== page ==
bristolOk, so you’re heading to Bristol, maybe on business, maybe to catch up with some family or friends or to attend an event, but have never seen the city before and would like to do a little sightseeing in the limited amount of time you have while you’re there. But what do you see, and where do you go? We’ve put together a shortlist of Bristolian sights that can all be visited in one day to give you a real flavour of the city. Just pick up your hire car at Bristol Airport and hit the road.

One of the most famous contributors to the success and development of Bristol was engineer, Isambard Kingdom Brunel. You cannot visit the city without driving across the infamous Clifton Suspension Bridge which, when it was built in 1831 was the longest in the world. It’s just a twenty minute drive from the airport and will take you across the River Avon and into the city to begin sightseeing in earnest.
The city is built on the River Avon and shipping trade has played a huge part in its history.

Clifton-Suspension-BridgeYour next stop should be a visit to another of Brunel’s greatest achievements, the ss Great Britain. When built in 1843, this ship was by far the largest ocean liner in the world and the first to be built with iron. It transported people from the UK to Australia before becoming a carrier for troops, then freight, and then running aground in the Falklands. Since then it has been rescued, returned to Bristol and lovingly restored and is now considered one of the best visitor attractions in the UK. Take a tour on its decks, through its cabins and even underneath its hull.

From one of Bristol’s oldest contributors to one of its most modern, this would be a perfect time to check out some street art by one of the city’s most famous sons – Banksy. The infamous work of this graffiti artists can be viewed in various locations across the city, but this piece on the side of the Bristol Centre on Park Street is one of the most famous and is just a couple of miles from the ss Great Britain.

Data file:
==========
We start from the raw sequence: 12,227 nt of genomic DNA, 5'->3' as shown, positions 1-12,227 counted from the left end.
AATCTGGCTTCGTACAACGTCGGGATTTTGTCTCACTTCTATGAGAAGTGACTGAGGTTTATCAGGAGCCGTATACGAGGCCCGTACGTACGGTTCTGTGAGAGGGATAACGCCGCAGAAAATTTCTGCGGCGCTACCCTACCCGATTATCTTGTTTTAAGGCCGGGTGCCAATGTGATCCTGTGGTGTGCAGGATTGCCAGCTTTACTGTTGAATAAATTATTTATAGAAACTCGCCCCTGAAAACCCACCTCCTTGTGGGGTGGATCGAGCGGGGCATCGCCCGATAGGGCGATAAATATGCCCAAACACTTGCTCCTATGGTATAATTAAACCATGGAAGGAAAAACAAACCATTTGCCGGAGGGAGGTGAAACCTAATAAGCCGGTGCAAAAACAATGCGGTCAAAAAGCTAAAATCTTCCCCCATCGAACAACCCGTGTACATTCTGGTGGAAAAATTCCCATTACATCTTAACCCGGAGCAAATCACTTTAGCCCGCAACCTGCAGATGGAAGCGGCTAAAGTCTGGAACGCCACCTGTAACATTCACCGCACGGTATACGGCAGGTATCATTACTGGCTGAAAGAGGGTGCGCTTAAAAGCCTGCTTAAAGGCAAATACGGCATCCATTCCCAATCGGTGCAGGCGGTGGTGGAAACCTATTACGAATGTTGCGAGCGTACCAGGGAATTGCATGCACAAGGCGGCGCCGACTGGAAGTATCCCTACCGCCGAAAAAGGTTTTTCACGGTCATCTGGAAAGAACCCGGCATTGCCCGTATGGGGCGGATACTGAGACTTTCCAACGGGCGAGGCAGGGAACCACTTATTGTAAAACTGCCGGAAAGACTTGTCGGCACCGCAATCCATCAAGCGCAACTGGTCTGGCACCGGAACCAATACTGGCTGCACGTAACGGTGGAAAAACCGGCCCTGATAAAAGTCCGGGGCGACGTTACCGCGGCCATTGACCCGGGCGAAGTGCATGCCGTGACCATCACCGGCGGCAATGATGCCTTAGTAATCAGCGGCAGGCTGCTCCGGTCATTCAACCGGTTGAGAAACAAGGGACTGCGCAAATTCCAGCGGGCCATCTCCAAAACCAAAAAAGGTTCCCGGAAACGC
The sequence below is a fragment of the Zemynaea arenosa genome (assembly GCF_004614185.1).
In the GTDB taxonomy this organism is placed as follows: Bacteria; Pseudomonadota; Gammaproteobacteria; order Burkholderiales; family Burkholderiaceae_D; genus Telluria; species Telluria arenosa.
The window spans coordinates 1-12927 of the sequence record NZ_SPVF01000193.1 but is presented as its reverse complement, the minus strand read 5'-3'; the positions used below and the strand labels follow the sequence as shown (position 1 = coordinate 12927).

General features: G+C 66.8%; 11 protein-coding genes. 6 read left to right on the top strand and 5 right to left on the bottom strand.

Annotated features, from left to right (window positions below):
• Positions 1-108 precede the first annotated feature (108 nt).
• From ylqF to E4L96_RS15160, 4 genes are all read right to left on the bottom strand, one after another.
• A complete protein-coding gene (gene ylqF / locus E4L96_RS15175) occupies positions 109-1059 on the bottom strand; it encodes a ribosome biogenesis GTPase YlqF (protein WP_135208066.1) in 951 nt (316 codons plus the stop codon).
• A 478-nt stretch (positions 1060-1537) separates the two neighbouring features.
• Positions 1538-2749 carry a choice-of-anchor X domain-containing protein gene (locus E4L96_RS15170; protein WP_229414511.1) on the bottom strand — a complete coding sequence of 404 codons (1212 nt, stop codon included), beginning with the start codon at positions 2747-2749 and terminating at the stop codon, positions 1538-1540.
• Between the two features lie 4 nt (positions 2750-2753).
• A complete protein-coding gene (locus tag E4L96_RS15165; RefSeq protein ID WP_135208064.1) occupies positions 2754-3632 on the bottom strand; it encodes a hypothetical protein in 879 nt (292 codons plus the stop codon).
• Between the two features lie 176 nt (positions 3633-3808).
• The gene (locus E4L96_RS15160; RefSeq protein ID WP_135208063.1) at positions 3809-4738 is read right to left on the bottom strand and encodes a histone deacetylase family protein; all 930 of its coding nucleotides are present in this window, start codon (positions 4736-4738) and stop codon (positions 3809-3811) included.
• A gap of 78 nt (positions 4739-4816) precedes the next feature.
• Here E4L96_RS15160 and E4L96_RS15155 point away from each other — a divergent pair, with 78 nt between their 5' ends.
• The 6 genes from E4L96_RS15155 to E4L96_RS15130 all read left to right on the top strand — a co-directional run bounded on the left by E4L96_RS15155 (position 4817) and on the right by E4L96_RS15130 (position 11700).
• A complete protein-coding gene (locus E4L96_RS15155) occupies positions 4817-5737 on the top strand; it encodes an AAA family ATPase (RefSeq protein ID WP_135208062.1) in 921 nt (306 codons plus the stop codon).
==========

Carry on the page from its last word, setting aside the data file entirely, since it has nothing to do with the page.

By now you might be feeling a bit peckish and the Llandoger Trow pub is a great place to park up for lunch. One of the most traditional Bristolian dishes is the humble pie and they serve it up here among many other classic British pub dishes. The Llandoger Trow welcomes families and has plenty of seating outside if you’re visiting when the weather is fine. It’s one of the oldest standing timber-framed buildings in all of Bristol and sits at the heart of the oldest part of town. Dining here is like stepping back in time to when pirates and shipmasters used to pop in for lunch – just like you.

After a big lunch, it’s always nice to take a walk and you won’t find yourself short of parks and outdoor spaces to do that here. Bristol is one of the UK’s greenest cities and among the many recreation areas you could visit, St. Andrew’s Park is one of the prettiest. Surrounded by Victorian architecture, this park is popular with students, families and anyone wanting to practice juggling, play a guitar or chuck a frisbee. Aside from being a pleasant place to simply enjoy a stroll, you’ll find a tea room, paddling pool, play park and public toilets.

And there you have it, a flavour of Bristol in just one day. If you were recommending the must-see sights, would you suggest anything that hasn’t made our shortlist? Maybe you’d like to tell us about the hotspots in your own town or city? We love to hear recommendations from the experts, so get in touch and we’ll make sure your suggestions get reviewed here.